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Open Developer/Hack Day seemed like a huge success!

Geeks and government converge at the FCC

Gina Trapani talks about the ThinkUp app and the FCC's first Open Developer Day.  By Alex Howard I@digiphile IComments: 1 I 9 November 2010

Yesterday, the first FCC developer day focused on open government innovation. For a day, the commission room that has hosted hearings on spectrum policy, licensing, mergers and net neutrality was full of geeks focused on making something useful from the FCC's new APls and open data stores.

One of those geeks is well-known to many developers: the founding editor of Lifehacker. Gina Trapani. Ispoke with her in the FCC's new TEC Lab about her work on the ThinkUp app, the prototype apps that came out of the hackathon, and the potential for geeks to create better outcomes for citizens - and maybe make a few dollars along the way -- with open government data.

Will a rebooted FCC.gov become a platform for applications driven by open government data? If that vision is going to come to fruition, the nation's pre-eminent communication regulator will have to do more than just publish open data sets in machine readable formats. It must also develop a community of software developers that benefits from creating such applications.

Monday's FCC developer day was a first step toward that future. Whether it's a successful one will depend on how the applications help citizens, businesses or other organizations do something new. In the process, expect a few savvy entrepreneurs to tap into the goldmine of Gov 2.0, empowering citizens along the way.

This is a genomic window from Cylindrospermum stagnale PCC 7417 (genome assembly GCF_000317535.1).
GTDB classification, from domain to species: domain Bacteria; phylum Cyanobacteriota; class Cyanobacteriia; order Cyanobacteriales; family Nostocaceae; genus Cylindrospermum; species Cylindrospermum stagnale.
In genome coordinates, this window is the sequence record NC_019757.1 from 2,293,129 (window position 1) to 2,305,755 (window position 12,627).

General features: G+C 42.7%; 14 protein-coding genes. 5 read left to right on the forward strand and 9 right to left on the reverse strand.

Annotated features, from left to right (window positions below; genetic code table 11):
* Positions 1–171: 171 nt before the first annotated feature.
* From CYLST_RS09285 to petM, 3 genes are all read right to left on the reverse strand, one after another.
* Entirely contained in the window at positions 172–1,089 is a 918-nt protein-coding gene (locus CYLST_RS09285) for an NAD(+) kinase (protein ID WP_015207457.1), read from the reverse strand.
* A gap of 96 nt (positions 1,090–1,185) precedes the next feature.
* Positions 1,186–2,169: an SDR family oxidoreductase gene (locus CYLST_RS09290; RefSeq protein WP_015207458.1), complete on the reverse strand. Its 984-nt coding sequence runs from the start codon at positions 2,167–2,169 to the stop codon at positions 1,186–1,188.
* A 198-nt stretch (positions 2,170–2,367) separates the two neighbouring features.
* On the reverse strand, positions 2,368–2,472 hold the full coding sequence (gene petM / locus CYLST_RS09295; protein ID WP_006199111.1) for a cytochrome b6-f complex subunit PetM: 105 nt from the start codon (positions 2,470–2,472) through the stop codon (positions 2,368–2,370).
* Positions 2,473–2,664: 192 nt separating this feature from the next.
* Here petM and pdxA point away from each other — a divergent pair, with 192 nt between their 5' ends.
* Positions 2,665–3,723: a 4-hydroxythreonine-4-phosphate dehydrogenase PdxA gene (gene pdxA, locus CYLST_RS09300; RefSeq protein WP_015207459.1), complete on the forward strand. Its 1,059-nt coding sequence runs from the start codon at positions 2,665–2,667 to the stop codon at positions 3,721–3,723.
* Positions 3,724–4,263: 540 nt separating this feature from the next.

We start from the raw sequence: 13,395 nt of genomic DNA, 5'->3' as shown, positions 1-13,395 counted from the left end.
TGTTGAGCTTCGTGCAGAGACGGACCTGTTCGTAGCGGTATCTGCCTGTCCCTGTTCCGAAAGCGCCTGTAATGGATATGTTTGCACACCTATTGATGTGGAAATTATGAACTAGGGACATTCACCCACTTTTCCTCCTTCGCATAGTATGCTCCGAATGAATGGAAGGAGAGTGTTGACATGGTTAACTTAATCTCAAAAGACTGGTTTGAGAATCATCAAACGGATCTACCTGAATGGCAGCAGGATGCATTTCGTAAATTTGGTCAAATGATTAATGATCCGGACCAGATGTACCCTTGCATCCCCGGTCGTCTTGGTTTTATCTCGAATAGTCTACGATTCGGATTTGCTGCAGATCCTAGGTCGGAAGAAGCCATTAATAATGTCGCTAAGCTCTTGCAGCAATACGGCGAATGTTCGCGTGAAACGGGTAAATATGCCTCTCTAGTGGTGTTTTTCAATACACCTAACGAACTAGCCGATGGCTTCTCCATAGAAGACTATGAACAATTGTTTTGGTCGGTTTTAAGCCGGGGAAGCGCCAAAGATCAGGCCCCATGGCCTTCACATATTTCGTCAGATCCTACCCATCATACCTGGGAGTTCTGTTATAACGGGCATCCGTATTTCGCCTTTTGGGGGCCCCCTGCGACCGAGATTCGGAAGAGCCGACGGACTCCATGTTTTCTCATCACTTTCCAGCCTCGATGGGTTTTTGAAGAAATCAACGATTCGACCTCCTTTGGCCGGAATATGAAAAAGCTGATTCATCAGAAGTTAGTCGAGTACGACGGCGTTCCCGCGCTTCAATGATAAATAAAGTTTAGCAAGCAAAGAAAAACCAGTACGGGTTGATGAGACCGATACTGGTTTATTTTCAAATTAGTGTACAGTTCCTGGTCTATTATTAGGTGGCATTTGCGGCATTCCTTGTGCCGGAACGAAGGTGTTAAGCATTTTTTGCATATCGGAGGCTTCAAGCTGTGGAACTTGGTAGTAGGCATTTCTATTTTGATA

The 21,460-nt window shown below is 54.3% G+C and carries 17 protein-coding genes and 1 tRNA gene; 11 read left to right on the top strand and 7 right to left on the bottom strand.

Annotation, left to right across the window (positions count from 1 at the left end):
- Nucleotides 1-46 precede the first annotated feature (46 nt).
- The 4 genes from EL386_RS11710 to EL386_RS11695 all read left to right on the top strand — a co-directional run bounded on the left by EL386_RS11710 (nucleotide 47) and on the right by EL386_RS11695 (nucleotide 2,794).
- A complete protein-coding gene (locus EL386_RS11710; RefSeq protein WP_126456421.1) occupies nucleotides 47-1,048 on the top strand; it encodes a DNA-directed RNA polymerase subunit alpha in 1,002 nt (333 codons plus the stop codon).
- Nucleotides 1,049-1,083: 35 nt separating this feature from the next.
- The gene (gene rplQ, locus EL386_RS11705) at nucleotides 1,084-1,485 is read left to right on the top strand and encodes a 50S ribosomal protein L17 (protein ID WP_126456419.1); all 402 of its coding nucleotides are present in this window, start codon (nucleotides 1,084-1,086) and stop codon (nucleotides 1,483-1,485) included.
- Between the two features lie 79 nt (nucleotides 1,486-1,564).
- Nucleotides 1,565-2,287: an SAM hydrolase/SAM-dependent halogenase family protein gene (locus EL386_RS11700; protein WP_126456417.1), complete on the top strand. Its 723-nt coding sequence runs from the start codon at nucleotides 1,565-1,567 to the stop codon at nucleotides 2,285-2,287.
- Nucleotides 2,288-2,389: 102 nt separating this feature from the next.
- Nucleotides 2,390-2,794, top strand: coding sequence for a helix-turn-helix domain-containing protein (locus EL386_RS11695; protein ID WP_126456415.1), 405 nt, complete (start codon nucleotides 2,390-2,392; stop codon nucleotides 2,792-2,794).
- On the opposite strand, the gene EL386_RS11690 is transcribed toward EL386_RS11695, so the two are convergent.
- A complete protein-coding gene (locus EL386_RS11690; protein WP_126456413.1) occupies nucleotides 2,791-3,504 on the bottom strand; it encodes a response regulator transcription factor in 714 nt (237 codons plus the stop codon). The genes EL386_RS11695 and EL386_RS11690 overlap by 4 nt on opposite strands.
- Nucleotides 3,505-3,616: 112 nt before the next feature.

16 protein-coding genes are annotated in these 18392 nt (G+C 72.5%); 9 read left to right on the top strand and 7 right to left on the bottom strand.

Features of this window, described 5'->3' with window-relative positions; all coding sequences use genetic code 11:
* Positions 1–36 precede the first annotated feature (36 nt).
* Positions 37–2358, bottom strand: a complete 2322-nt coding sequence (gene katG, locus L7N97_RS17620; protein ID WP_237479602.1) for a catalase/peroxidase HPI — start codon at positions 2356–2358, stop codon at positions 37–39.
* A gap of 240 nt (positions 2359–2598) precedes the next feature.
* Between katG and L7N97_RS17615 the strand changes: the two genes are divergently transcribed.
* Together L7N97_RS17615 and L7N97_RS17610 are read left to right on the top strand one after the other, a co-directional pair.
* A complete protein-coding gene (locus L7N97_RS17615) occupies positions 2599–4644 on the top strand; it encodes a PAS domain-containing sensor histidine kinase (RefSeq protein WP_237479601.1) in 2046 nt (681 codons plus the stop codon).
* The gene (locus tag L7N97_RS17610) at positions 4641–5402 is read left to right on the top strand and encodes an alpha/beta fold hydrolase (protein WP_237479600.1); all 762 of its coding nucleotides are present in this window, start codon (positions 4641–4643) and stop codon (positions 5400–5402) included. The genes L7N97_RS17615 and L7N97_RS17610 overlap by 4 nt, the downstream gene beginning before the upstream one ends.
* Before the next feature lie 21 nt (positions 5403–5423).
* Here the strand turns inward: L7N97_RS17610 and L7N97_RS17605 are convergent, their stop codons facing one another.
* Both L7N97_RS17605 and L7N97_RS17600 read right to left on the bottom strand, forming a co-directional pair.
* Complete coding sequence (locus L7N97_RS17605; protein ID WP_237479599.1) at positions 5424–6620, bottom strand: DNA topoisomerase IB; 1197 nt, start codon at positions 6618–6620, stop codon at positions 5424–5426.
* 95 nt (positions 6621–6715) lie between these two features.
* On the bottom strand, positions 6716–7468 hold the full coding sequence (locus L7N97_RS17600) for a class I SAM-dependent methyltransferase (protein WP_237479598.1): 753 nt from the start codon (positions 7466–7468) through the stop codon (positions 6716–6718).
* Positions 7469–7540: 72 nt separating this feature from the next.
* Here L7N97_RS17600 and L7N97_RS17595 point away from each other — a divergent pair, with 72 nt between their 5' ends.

UPDATE Trapani wrote up her field notes from the FCC's open developer day for Fast Company. "While the event yielded fewer 'hacks' than other similar ones I've attended, Open Developer Day was still a success," she wrote. "That's because it was marked a new direction for the FCC, which opened its doors to coders and began building a community of civic hackers around its resources."

As we discussed in the interview, three new apps were created at the event:

The first webapp uses the FCC's Broadband Speed Test API and HTML5's browser-based, location feature. It detects where you are located in the US, and displays wireless and wireline maximum and average upload and download speed there.

The second was an iPhone app which uses the FCC's FRN Conversions API. Enter a state, and the app returns a list of broadband providers in the area, as well as broadband speed test results.

The last creation combined MapBox, and open source mapping API, and Google Analytics to generate a map of visitors to a web site.

Friday, June 10, 2022